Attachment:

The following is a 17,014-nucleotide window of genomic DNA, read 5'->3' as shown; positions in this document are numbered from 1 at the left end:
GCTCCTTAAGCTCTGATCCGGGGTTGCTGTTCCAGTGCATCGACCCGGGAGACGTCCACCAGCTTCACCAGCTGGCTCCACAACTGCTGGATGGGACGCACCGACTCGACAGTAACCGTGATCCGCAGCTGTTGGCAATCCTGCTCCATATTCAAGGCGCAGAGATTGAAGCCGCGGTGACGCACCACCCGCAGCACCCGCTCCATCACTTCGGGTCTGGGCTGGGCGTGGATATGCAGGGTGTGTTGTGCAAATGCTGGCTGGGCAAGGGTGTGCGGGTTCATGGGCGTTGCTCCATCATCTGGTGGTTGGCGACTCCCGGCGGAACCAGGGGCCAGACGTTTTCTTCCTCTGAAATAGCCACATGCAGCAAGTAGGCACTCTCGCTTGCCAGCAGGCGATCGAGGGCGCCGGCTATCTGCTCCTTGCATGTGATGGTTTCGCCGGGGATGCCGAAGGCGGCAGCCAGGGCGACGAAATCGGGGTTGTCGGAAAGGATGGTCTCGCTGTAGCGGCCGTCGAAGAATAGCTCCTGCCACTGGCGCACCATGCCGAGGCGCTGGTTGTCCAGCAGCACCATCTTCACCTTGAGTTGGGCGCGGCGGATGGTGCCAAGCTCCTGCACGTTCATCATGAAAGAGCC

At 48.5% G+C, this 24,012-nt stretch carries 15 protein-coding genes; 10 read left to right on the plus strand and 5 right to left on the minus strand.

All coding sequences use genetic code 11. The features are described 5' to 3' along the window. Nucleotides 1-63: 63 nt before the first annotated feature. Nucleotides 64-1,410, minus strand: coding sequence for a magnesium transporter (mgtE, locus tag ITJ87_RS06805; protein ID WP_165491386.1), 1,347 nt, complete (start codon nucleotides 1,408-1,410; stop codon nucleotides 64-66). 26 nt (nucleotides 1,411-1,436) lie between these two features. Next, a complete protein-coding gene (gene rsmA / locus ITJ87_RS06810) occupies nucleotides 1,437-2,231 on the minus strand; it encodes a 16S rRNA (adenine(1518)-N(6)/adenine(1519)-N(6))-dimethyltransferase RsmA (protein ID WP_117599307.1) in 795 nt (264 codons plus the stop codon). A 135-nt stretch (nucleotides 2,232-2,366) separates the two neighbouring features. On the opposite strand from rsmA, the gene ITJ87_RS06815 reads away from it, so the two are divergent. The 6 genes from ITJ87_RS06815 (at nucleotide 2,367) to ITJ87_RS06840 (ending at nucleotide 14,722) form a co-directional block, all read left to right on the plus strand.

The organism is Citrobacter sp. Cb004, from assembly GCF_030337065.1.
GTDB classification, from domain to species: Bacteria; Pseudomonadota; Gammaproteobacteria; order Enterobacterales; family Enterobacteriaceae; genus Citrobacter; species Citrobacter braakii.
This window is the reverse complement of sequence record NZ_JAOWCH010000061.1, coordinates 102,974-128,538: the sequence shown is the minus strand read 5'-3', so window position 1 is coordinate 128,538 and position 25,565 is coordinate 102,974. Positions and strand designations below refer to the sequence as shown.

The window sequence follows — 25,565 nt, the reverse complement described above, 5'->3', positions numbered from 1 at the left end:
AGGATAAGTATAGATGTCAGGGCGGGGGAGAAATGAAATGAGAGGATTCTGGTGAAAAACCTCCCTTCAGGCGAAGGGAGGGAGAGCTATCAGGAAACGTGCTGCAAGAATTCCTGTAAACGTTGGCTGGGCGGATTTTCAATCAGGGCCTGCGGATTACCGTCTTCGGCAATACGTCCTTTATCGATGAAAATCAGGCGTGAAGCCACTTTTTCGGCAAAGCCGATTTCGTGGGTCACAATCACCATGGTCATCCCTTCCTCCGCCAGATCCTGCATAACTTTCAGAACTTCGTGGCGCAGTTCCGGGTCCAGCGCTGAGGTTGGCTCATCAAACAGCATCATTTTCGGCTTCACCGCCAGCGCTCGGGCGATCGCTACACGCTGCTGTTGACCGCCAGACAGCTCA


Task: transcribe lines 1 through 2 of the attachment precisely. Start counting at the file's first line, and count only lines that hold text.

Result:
The following is a 17,014-nucleotide window of genomic DNA, read 5'->3' as shown; positions in this document are numbered from 1 at the left end:
GCTCCTTAAGCTCTGATCCGGGGTTGCTGTTCCAGTGCATCGACCCGGGAGACGTCCACCAGCTTCACCAGCTGGCTCCACAACTGCTGGATGGGACGCACCGACTCGACAGTAACCGTGATCCGCAGCTGTTGGCAATCCTGCTCCATATTCAAGGCGCAGAGATTGAAGCCGCGGTGACGCACCACCCGCAGCACCCGCTCCATCACTTCGGGTCTGGGCTGGGCGTGGATATGCAGGGTGTGTTGTGCAAATGCTGGCTGGGCAAGGGTGTGCGGGTTCATGGGCGTTGCTCCATCATCTGGTGGTTGGCGACTCCCGGCGGAACCAGGGGCCAGACGTTTTCTTCCTCTGAAATAGCCACATGCAGCAAGTAGGCACTCTCGCTTGCCAGCAGGCGATCGAGGGCGCCGGCTATCTGCTCCTTGCATGTGATGGTTTCGCCGGGGATGCCGAAGGCGGCAGCCAGGGCGACGAAATCGGGGTTGTCGGAAAGGATGGTCTCGCTGTAGCGGCCGTCGAAGAATAGCTCCTGCCACTGGCGCACCATGCCGAGGCGCTGGTTGTCCAGCAGCACCATCTTCACCTTGAGTTGGGCGCGGCGGATGGTGCCAAGCTCCTGCACGTTCATCATGAAAGAGCC